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Spirit in Medicine

Home > Finding Help > Oriental Medicine > Spirit


All things begin in Spirit.

This truth challenges the mind, but is perhaps easier to accept in something like Oriental Medicine.

Its basic concepts — the vessels, the acupuncture nodes, the remarkably intuitive and poetic allegory of Oriental Medicine’s principles — all have their origin in humankind’s pursuit of Spirit. The early development and the long evolution of this subtle art owes its existence to ancient sages whose lives were devoted to the unfoldment of consciousness.

Spirit, then, is indelibly etched in the heart of Oriental Medicine. It provides the invisible warp upon which this practice is woven.

Yet the history of this medicine, like spiritual unfoldment, has not been easy or without upheaval. In the past century, one of the most tumultuous in China’s history, traditional medicine was politically suppressed in favor of all things ‘modern’ and ‘industrial.’ Allopathic medicine became the government’s preferred form of health care.

When the error in this choice became evident, the Communist Party sat down to decide what future students of ‘Traditional Chinese Medicine’ (TCM) should be taught. Not unlike the third century Council of Nicaea, also a political body, which restructured early Christianity and determined, by committee, what Christians would be taught as the truth in the following millennia, the Communists chose to keep those pieces of traditional medicine which did not conflict with party doctrine, and to eliminate those which enlivened a different view of the universe.

Spirit didn’t fit.

While Oriental Medicine did not suffer this fate in all Asian countries, most schools teaching Oriental Medicine in the West teach TCM. Consequently, the vast majority of acupuncturists and doctors of Oriental Medicine in practice in the West (and in China) were taught the tenets of TCM, a political form of medicine. Soul and Spirit are given cursory mention in the texts, but their importance is minimized.

How highly it speaks of the power of Oriental Medicine, that it performs so well, even in eviscerated form!

The devoted student or practitioner of this medicine who is aware of this deficit must be diligent in one’s pursuit of the knowledge and understanding lost during the period of banishment and restructuring. A handful of still living doctors who practiced before the banishment of traditional medicine in China are a rare and wonderful resource for gaining this understanding. And, of course, there are the great doctors of Japan, Korea, Vietnam and Tibet who have passed their wisdom on to those modern doctors who seek them out. Those who do so are rewarded with a richer grasp of a living, evolving medicine based in consciousness.

In addition to the task of tracking down the ancient wisdom of Oriental Medicine’s heart, the sincere doctor of Oriental Medicine also pursues one’s own unfoldment. This must be done for its own sake, but in this way are the tenets of this medicine and a devotion to consciousness also shared with one’s clients.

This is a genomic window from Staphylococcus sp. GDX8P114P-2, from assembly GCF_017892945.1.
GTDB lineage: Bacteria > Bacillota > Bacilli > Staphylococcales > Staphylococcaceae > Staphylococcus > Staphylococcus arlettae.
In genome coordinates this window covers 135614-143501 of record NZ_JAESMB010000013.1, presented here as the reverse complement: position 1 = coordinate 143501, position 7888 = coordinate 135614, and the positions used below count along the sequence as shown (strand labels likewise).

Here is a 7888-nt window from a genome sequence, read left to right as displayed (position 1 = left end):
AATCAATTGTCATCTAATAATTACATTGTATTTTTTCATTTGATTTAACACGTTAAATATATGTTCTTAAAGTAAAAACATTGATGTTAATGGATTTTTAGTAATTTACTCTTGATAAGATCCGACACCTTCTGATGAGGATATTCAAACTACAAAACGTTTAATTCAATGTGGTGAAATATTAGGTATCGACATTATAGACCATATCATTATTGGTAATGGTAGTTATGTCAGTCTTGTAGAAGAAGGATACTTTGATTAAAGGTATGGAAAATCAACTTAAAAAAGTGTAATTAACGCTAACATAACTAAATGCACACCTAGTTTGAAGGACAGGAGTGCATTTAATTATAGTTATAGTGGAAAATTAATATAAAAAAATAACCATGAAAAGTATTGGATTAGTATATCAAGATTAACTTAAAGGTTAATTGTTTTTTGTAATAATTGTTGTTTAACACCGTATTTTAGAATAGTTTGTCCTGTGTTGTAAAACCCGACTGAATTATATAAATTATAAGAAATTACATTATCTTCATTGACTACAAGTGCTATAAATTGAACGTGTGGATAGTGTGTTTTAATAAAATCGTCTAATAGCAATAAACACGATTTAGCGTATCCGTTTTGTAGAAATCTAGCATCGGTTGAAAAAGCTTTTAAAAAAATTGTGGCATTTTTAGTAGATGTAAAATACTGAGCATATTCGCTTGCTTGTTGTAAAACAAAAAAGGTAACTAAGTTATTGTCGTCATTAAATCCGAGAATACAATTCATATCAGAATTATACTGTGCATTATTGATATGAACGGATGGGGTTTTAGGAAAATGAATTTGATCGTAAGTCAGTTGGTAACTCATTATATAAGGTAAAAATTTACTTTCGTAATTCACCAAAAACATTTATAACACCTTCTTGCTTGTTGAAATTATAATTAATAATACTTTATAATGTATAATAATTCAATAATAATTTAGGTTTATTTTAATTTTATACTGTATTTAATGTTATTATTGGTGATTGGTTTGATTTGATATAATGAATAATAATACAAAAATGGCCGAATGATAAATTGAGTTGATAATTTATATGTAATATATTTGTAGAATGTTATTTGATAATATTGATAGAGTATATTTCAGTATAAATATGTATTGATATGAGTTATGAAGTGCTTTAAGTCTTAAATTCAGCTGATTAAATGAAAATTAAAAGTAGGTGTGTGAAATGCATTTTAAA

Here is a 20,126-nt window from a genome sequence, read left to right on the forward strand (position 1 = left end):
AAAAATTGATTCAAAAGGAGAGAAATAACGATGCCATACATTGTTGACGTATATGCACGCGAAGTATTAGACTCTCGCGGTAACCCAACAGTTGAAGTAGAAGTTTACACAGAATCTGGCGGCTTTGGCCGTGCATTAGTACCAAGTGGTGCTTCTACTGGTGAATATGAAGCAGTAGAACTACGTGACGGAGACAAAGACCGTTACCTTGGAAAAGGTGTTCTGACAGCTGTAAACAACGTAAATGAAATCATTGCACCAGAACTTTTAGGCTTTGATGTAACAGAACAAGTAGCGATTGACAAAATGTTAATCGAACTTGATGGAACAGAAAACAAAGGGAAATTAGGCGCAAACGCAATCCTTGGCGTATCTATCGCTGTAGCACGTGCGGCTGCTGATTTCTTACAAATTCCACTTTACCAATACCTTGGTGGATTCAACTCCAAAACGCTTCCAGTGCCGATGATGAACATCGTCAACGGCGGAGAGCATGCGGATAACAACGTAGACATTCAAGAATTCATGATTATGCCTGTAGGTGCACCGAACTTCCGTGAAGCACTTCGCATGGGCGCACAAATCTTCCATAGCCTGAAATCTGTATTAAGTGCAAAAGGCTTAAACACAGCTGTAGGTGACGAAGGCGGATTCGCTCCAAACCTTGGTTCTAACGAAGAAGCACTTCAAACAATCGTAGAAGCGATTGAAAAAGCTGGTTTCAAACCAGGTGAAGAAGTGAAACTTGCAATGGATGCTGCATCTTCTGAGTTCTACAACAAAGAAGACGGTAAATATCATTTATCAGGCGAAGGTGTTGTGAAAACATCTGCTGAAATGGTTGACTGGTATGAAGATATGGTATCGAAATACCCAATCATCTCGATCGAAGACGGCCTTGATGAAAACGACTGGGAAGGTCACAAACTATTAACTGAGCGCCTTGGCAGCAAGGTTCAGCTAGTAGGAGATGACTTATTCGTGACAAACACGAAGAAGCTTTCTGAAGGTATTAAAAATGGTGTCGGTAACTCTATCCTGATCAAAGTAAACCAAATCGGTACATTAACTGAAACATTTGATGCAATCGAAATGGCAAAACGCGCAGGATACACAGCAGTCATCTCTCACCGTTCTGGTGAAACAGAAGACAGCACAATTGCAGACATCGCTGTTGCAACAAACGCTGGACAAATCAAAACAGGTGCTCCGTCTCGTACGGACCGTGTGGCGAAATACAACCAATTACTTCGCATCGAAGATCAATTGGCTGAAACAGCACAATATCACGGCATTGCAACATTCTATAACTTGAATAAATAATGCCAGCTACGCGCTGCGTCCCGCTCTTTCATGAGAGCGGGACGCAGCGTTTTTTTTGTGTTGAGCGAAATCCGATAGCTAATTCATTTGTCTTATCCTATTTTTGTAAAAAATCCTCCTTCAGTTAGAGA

The practitioner, then, strives to bring consciousness to each detail of life, as well as to the practice of medicine. If the full power of any medicine is to be brought to bear for the client, the physician must recognize and understand spirit’s presence in the medicine’s essence. If clients are to experience meaningful change, they must be given not just the tools to do so, but the inspiration, as well.

This is not to suggest that the practitioner of Oriental Medicine is a spiritual healer. The effective physician, regardless of medical persuasion, is merely a servant to the orchestration of the Divine. The coordination and synchronicity of myriad events and factors, some known, most totally unknown to the physician or the client, are merely a reflection of the complex and intertwined evolution of the consciousness of both parties.

The human mind is incapable of such orchestration. We bring to the table the most appropriate tools and guidance our limited understanding and our guidance provides. Then we step aside for the Divine to exercise Its will.

Just as the physician must surrender to a greater power, the client must, consciously or unconsciously, be prepared to surrender to a higher manifestation of the true self. Realignment of one’s higher nature with the will of the Divine is mandatory for any lasting change. While one’s karma may preclude physical wellness, the fruit of such spiritual realignment is an experience of unimaginable richness, and it takes us one step closer to the fulfillment of our true purpose as human beings.

If you feel drawn toward further exploration of spiritual principle for its own sake, may I humbly recommend investigation of the eternal teachings of Light and Sound, as represented by MasterPath.

In this way, the conversation might be resumed most effortlessly. In the pursuit of Truth in my own life I continually receive flawless guidance, unprecedented bliss, and profound love and wisdom from the teachings of Sri Gary Olsen, current living Master of the MasterPath. My work, my life, my entire reason for existence is enlivened by these teachings as expressed by this Master.
For deeper inquiry, click on this link to the MasterPath website.

For the faintest hint of this Master’s darshan, you may wish to view this video clip.



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